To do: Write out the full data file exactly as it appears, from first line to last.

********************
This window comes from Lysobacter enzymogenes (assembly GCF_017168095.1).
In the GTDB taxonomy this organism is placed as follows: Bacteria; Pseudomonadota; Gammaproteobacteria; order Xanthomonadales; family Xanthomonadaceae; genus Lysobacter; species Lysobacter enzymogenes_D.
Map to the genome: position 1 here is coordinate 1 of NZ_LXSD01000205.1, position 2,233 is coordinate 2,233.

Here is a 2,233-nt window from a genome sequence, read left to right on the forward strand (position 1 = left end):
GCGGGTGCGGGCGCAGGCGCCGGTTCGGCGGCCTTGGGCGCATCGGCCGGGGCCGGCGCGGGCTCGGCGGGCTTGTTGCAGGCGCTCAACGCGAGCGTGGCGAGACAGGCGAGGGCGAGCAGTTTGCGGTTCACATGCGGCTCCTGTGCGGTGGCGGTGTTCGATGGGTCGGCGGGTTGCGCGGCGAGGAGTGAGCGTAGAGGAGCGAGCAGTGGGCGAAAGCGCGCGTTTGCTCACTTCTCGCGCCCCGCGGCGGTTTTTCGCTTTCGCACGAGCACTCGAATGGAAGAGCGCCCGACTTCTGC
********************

This window comes from Lysobacter enzymogenes (assembly GCF_017168095.1).
In the GTDB taxonomy this organism is placed as follows: Bacteria; Pseudomonadota; Gammaproteobacteria; order Xanthomonadales; family Xanthomonadaceae; genus Lysobacter; species Lysobacter enzymogenes_D.
Map to the genome: position 1 here is coordinate 1 of NZ_LXSD01000205.1, position 2,233 is coordinate 2,233.

Here is a 2,233-nt window from a genome sequence, read left to right on the forward strand (position 1 = left end):
GCGGGTGCGGGCGCAGGCGCCGGTTCGGCGGCCTTGGGCGCATCGGCCGGGGCCGGCGCGGGCTCGGCGGGCTTGTTGCAGGCGCTCAACGCGAGCGTGGCGAGACAGGCGAGGGCGAGCAGTTTGCGGTTCACATGCGGCTCCTGTGCGGTGGCGGTGTTCGATGGGTCGGCGGGTTGCGCGGCGAGGAGTGAGCGTAGAGGAGCGAGCAGTGGGCGAAAGCGCGCGTTTGCTCACTTCTCGCGCCCCGCGGCGGTTTTTCGCTTTCGCACGAGCACTCGAATGGAAGAGCGCCCGACTTCTGC